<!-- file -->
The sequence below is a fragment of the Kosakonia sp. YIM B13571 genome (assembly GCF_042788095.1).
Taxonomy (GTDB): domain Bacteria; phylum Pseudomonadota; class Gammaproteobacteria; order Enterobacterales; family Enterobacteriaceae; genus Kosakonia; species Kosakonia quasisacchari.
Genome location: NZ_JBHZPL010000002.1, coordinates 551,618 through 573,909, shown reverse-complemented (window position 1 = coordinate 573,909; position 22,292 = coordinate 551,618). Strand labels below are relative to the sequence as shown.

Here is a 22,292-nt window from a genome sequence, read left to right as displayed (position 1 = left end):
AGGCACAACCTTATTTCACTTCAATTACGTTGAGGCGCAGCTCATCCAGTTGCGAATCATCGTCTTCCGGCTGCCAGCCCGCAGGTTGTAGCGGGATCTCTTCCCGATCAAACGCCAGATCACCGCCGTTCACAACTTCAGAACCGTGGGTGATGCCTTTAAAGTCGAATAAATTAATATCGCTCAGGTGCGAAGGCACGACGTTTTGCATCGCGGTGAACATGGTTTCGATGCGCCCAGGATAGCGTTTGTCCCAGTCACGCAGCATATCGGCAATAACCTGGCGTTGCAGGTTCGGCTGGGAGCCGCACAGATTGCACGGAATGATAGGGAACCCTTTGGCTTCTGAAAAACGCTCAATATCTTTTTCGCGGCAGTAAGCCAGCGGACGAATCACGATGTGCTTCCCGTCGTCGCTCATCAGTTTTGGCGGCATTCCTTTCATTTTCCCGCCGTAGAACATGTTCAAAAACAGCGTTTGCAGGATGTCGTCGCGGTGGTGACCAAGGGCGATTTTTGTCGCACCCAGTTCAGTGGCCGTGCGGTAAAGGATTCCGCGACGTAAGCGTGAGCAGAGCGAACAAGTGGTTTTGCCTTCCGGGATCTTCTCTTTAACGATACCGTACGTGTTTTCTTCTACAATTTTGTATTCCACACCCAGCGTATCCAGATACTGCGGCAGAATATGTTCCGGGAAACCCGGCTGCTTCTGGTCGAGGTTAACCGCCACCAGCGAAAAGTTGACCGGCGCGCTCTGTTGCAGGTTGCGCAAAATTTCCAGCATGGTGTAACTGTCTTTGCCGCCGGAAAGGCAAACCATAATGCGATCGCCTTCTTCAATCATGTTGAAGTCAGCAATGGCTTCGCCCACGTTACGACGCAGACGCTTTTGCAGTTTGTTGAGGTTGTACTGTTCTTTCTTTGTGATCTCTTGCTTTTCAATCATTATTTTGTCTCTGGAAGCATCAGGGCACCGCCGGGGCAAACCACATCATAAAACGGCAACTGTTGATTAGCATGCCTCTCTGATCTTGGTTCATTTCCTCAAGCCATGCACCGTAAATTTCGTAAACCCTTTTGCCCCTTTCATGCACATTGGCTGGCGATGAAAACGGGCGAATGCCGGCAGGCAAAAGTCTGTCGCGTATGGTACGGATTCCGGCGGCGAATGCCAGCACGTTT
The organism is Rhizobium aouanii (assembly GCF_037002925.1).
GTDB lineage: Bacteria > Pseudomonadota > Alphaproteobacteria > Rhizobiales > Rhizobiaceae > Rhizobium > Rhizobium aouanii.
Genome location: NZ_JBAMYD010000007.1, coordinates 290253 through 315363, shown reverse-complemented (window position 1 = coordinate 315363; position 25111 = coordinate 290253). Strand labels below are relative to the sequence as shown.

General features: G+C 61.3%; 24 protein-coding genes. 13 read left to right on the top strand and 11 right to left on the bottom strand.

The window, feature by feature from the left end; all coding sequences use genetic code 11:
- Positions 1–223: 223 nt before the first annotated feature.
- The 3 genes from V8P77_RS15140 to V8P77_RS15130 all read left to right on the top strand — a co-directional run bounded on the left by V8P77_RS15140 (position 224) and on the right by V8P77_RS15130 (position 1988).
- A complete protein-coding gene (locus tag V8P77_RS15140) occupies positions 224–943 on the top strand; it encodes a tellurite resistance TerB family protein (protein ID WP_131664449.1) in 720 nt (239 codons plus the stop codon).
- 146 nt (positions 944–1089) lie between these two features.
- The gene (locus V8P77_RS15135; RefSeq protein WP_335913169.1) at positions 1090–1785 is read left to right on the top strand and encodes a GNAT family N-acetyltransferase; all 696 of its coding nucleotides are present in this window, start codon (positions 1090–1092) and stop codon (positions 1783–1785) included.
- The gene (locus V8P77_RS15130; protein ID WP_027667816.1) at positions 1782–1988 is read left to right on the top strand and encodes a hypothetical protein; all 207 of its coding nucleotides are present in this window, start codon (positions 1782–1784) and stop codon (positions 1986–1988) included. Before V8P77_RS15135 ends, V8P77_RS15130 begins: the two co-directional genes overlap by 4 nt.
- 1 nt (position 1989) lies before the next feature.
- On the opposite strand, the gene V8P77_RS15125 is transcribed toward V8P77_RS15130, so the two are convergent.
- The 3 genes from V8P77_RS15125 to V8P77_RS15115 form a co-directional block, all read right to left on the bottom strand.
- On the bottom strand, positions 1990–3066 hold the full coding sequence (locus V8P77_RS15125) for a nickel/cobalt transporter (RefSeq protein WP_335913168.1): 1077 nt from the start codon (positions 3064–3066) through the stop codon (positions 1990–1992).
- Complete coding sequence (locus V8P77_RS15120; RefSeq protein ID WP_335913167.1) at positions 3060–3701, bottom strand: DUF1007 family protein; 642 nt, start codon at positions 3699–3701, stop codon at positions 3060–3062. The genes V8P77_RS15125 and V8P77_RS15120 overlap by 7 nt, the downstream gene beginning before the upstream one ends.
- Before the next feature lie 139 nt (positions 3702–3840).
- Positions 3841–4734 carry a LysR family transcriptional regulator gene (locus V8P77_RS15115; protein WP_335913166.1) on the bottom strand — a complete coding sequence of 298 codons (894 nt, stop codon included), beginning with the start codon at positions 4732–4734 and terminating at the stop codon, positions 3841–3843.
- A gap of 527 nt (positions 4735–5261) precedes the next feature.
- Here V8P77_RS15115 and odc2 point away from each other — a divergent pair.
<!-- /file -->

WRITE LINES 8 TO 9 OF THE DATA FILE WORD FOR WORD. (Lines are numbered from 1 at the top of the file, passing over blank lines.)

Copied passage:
Genome location: NZ_JBAMYD010000007.1, coordinates 290253 through 315363, shown reverse-complemented (window position 1 = coordinate 315363; position 25111 = coordinate 290253). Strand labels below are relative to the sequence as shown.

General features: G+C 61.3%; 24 protein-coding genes. 13 read left to right on the top strand and 11 right to left on the bottom strand.